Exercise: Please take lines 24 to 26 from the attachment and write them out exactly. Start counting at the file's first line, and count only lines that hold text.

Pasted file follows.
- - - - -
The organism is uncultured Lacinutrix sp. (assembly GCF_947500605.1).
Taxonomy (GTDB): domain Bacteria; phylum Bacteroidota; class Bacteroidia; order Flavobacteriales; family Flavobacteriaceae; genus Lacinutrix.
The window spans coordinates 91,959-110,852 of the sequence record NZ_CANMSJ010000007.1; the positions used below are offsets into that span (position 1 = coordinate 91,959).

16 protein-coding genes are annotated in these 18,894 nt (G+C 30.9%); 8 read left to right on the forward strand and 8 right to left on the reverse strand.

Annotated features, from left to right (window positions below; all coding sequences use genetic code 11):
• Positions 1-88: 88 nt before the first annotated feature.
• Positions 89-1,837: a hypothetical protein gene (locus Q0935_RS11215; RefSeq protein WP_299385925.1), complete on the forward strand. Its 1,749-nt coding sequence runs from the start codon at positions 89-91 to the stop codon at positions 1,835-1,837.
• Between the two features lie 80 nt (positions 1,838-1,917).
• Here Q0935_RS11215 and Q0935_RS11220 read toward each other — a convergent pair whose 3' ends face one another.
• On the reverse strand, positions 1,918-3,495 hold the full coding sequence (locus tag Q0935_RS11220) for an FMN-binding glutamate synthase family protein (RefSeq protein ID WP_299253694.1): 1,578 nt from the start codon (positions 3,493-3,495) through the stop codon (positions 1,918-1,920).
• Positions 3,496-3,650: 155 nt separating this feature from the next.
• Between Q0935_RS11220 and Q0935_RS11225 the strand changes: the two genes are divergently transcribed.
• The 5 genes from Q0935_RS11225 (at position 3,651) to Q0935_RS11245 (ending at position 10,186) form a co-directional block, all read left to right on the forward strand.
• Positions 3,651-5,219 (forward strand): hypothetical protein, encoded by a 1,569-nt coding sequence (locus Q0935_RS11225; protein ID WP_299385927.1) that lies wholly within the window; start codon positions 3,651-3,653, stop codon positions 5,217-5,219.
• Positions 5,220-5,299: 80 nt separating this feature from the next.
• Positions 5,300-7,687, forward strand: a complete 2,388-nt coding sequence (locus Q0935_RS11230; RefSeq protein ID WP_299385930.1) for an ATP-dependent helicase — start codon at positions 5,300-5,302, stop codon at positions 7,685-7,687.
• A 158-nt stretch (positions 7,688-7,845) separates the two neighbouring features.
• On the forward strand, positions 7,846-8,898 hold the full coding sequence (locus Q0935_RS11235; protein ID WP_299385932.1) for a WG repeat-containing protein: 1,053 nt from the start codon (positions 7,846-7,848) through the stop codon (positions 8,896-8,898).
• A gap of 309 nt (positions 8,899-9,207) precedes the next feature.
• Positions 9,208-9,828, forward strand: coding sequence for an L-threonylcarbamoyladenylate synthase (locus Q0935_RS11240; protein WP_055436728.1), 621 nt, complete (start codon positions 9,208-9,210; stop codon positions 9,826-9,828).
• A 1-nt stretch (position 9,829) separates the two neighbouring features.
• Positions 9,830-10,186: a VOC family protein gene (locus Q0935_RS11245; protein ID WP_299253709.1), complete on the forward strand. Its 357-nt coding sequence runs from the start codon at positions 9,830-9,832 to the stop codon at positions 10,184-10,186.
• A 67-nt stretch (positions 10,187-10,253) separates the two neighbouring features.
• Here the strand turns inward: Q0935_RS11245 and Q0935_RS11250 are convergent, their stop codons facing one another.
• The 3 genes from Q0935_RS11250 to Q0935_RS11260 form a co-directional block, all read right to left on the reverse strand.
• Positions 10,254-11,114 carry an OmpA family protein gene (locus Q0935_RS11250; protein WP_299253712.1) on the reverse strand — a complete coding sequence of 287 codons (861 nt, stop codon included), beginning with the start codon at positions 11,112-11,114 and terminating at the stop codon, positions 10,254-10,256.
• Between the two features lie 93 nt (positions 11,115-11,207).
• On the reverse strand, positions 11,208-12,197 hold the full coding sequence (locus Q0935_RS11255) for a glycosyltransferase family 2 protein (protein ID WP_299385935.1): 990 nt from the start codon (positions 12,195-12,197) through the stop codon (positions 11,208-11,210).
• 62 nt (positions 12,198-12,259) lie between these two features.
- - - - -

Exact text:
• Here the strand turns inward: Q0935_RS11245 and Q0935_RS11250 are convergent, their stop codons facing one another.
• The 3 genes from Q0935_RS11250 to Q0935_RS11260 form a co-directional block, all read right to left on the reverse strand.
• Positions 10,254-11,114 carry an OmpA family protein gene (locus Q0935_RS11250; protein WP_299253712.1) on the reverse strand — a complete coding sequence of 287 codons (861 nt, stop codon included), beginning with the start codon at positions 11,112-11,114 and terminating at the stop codon, positions 10,254-10,256.